A man who is seeking release from prison, after serving nearly 30 years of a life sentence for a drug conviction, has sparked a discussion about drug laws and the punishments they impose. What makes this story particularly notable is that the conduct that led to his conviction occurred when he was a juvenile under the laws of Michigan, where he lived and is now incarcerated. A state law in effect at the time mandated life imprisonment for certain drug offenses. The state has since substantially reformed that law, and this individual is reportedly the only person still serving a life sentence because of it. Despite that, prosecutors have opposed his efforts to seek a reduction in his sentence, and a state appellate court has ruled in their favor.
According to media reports on the case, law enforcement officers recruited the defendant as a confidential informant when he was only 14 years old. He reportedly helped bring down several major drug dealers and a group of corrupt Detroit police officers. He eventually became a drug dealer in his own right, though, and he was arrested in 1987 at the age of 17.
Prosecutors charged the defendant with possession with intent to deliver 650 grams or more of cocaine. At that time, a Michigan law—known as the “650-Lifer Law”—imposed a mandatory life sentence, with the possibility of parole, for the possession of at least 650 grams, equal to about 1.43 pounds, of cocaine. The defendant’s service as a police informant was inadmissible at trial, and the judge characterized him as “worse than a mass murderer.” People v. Wershe, 166 Mich. App. 602, 604 (1988). He began serving a life sentence in 1988, after he had turned 18 years old. Since then, most of the people he helped the police send to prison for various violent crimes have been released.
Michigan reformed the 650-Lifer Law in 1998, changing the mandatory life sentence provision to a minimum of 20 years. By comparison, the possible penalty in Texas for possession of 650 grams of cocaine is life imprisonment, or imprisonment for at least 10 years but not more than 99 years. Tex. Health & Safety Code §§ 481.102(3)(D), 481.115(a)(f). Under federal law, the penalty could be between five and 40 years’ imprisonment. 21 U.S.C. §§ 812(c)(II)(a)(4), 841(b)(1)(B)(B)(ii)(II).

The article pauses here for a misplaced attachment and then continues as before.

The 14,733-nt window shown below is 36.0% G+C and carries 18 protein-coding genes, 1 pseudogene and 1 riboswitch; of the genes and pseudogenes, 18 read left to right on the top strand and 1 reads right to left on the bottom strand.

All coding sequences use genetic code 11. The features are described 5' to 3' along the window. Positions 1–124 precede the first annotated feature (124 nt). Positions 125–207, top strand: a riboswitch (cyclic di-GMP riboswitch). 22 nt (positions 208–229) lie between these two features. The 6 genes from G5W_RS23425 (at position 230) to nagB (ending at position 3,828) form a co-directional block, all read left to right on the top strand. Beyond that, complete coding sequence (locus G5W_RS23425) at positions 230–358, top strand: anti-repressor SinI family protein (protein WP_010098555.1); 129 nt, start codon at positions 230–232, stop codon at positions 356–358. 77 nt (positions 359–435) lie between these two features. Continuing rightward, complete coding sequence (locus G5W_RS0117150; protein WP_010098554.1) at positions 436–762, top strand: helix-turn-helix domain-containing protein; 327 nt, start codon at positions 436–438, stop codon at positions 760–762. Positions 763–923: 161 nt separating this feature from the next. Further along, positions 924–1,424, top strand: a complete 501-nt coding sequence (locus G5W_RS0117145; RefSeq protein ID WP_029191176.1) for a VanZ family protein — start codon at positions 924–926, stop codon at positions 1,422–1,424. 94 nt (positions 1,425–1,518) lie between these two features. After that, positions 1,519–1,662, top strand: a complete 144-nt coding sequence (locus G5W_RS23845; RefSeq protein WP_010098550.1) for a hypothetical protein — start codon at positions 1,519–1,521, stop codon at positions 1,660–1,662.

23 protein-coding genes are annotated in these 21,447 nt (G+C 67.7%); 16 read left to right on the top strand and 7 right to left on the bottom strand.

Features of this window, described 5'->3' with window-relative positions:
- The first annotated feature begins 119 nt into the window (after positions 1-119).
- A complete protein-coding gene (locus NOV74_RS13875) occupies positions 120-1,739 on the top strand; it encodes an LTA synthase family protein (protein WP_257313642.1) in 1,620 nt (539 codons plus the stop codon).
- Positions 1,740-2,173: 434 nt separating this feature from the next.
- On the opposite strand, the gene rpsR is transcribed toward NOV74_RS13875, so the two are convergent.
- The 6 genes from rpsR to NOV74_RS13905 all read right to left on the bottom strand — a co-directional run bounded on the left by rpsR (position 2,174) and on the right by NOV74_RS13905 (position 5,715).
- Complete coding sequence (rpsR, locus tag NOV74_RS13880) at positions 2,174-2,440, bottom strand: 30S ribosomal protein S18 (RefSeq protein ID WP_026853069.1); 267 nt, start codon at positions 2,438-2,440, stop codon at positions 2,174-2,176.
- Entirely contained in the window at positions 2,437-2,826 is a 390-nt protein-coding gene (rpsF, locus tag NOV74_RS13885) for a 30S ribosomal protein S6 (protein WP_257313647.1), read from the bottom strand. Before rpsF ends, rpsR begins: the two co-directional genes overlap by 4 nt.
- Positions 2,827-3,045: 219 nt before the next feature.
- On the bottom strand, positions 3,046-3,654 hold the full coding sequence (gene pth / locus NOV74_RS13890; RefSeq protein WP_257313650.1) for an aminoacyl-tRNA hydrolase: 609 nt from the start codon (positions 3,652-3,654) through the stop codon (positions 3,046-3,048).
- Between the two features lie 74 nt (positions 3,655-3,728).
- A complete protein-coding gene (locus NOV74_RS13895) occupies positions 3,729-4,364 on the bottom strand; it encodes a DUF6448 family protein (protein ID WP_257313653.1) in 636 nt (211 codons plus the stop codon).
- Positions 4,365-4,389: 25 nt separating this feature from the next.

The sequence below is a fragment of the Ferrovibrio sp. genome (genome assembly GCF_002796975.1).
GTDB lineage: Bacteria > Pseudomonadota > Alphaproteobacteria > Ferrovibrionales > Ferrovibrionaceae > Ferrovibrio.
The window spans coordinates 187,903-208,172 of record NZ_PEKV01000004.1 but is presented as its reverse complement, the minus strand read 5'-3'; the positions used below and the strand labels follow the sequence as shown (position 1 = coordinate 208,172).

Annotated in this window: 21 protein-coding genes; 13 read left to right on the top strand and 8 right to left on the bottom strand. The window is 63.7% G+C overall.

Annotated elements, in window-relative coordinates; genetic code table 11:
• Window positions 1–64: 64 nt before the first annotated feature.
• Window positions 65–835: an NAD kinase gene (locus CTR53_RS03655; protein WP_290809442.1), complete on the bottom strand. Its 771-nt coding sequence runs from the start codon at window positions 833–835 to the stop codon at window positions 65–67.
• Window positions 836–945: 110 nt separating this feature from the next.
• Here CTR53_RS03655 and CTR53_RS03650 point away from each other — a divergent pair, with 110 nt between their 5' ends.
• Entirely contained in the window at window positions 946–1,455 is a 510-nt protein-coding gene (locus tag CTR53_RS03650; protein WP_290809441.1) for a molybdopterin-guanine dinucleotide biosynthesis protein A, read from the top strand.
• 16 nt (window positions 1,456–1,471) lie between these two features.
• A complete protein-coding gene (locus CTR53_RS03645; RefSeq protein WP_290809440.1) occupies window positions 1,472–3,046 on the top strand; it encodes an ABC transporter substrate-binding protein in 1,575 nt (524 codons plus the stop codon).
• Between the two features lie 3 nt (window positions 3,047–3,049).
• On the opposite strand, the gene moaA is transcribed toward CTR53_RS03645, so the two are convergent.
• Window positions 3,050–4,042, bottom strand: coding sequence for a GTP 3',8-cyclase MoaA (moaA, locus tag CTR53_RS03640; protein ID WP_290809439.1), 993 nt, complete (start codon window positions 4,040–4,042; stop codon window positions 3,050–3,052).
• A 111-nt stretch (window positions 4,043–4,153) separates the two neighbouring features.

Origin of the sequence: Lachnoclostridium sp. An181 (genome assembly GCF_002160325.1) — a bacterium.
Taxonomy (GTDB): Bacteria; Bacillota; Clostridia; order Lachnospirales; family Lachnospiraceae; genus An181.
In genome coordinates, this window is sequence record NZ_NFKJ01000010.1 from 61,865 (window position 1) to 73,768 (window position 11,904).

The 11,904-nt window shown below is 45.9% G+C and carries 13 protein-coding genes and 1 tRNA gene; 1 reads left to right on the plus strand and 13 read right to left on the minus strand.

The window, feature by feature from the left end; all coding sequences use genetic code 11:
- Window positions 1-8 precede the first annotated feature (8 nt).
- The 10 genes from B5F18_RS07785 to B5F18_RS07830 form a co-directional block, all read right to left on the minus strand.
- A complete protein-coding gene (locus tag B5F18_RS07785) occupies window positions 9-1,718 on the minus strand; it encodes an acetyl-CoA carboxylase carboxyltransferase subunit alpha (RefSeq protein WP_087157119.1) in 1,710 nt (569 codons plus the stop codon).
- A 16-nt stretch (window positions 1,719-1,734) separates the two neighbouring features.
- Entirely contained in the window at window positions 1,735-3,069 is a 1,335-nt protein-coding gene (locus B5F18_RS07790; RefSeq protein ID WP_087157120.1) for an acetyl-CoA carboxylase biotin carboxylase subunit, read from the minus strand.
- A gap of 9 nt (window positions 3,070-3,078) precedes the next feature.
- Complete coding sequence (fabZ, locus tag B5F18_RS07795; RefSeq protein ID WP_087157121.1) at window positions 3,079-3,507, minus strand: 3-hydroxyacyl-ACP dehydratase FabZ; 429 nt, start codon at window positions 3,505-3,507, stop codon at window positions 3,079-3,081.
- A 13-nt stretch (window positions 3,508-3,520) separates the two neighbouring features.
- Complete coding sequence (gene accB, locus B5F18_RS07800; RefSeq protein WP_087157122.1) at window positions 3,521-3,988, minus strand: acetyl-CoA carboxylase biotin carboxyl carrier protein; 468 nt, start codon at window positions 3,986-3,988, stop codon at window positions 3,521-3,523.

The defendant’s parole was denied in 2003. Multiple court rulings have found that life sentences for juvenile offenders are unconstitutional, and a federal appellate court found in 2014 that, because of his age at the time of his conviction, the defendant could have a valid Eighth Amendment claim against the state. Wershe v. Combs, 763 F.3d 500 (6th Cir. 2014). See also Graham v. Florida, 560 U.S. ___ (2010); Miller v. Alabama, 567 U.S. ___ (2012).
In September 2015, a Michigan judge granted the defendant’s motion for relief from judgment, vacated part of the sentence, and ordered re-sentencing. People v. Wershe, No.87-004902-01-FC, order (Mich. Cir. Ct., Wayne Co., Sep. 4, 2015). The court, citing decisions like Miller, found that the life sentence violated the Eighth Amendment and the state constitution. Many states, including Michigan and Texas, have held that the prohibition on juvenile life sentences established in Miller is retroactive. See Ex parte Maxwell, 424 S.W.3d 66 (Tex. Crim. App. 2014). Unfortunately, the Michigan Court of Appeals disagreed in this case and reversed the lower court’s order, meaning that the life sentence remains in effect for now. People v. Wershe, No. 329110, order (Mich. App., Sep. 29, 2015).
These blog posts are meant to be illustrative only. Unless expressly stated to the contrary herein, these matters are not the result of any legal work of Michael J. Brown, but are used to communicate a particular point of view. Michael J. Brown does not claim credit for any legal work done by any lawyer or law firm either generally or specifically, with respect to the matters contained in this blog.
Since 1992, drug crimes lawyer Michael J. Brown has fought for the rights of people in west Texas facing state and federal criminal charges. Contact us today online or at (432) 687-5157 to schedule a confidential consultation with a skilled and experienced advocate for justice in the criminal court system.
More Blog Posts:
Habeas Corpus Petition in Infamous Texas Criminal Case Asserts “Actual Innocence”, Texas Criminal Lawyer Blog, October 30, 2015
Appellate Court Ruling Considers Whether Confession Was “Voluntary,” Reviews Implications for Defendant’s Fourth Amendment Rights, Texas Criminal Lawyer Blog, July 13, 2015
Clemency, Sentencing Reforms Offer Hope to Thousands of Nonviolent Drug Offenders Currently in Prison, Texas Criminal Lawyer Blog, July 23, 2014